The hosts allow section identifies my local subnet as being the only set of addresses from which transfers can take place. The log file line identifies a file to log information from the dæmon. You also can specify a maximum number of connections, specific users who are allowed to transfer files (auth users) and a whole lot more. Run man rsyncd.conf for the full details. When your configuration is set, you can launch the rsync dæmon, which, interestingly enough, is exactly the same program as the rsync command itself. Just do the following:
That's it. Now, it's time to put this setup to use. You might want to test your rsync connection by issuing the command:
Note the double colon at the end of the server's name. The result should be something like this, assuming a server called thevault:
$ rsync thevault:: website All our websites francois Files for the waiter marcel Backup area for Marcel
Now, pretend I am on the server where my Web site files live. Using the following command, I can launch rsync to back up this entire area:
rsync -av /var/www thevault::website/ building file list ...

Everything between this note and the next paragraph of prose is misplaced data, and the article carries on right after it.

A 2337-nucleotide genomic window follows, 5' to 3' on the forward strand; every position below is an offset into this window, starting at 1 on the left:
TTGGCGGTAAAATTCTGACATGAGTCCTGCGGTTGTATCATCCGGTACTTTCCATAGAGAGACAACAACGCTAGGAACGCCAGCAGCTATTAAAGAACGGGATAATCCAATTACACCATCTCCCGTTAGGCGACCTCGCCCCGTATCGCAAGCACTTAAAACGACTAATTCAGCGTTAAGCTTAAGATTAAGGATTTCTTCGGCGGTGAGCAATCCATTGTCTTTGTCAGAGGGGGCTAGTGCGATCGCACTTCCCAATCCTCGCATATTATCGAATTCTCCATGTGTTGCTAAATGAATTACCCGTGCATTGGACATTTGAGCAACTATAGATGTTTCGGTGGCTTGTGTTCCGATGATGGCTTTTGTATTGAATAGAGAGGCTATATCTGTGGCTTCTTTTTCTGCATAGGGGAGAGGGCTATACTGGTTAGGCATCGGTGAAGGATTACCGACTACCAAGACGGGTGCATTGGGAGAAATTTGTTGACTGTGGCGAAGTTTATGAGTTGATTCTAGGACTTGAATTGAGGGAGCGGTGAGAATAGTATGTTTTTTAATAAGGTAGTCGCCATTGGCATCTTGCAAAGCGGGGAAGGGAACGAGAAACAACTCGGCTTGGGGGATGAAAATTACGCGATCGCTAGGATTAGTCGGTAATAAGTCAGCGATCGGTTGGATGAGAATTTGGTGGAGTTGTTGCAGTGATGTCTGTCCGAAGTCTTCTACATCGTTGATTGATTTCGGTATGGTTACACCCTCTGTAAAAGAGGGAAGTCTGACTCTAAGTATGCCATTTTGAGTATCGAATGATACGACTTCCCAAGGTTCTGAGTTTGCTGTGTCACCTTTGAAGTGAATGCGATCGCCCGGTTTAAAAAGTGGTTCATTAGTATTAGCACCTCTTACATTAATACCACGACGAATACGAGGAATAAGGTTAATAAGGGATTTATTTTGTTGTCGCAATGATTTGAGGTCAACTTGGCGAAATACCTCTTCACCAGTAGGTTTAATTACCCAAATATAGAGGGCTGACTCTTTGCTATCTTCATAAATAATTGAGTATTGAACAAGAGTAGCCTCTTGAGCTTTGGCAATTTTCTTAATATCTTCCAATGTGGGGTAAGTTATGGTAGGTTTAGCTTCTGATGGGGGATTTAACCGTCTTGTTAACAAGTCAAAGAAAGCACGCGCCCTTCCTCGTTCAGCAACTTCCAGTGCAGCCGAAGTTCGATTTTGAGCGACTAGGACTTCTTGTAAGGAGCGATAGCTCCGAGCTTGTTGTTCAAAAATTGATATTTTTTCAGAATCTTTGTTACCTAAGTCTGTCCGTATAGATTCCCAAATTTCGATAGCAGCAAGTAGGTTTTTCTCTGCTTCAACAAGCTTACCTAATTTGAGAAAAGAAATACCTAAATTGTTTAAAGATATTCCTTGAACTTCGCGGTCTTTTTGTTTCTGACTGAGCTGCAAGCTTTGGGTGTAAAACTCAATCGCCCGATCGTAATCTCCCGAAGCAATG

The format of the rsync command is rsync options source destination, which means I also could start the command from thevault, assuming my Web site machine also was running an rsync dæmon. The result would look more like this:
rsync -av localbackupdir websitemachine.dom::websites
All this work at the command line is great, but there are some tools for making the process easier, particularly if you will be creating a number of rsync backups or if you want to get into more complex requirements, such as scheduled backups. A friendly graphical front end on your desktop also may be a greater incentive to perform regular backups or take a quick backup when you've added important data and a “right now” backup is desirable. The first tool I want to show you is Piero Orsoni's grsync (Figure 1).
While providing a great front end to rsync, grsync also works as a teaching tool for the command-line version of the program, or at least it helps as a memory aid. Almost any command-line option available to rsync is covered in one of these three tabs: Basic options, Advanced options and Extra options. What makes it a learning tool is that if you pause over any of those check boxes with your mouse, a tooltip appears showing the command-line option with a brief description of its function.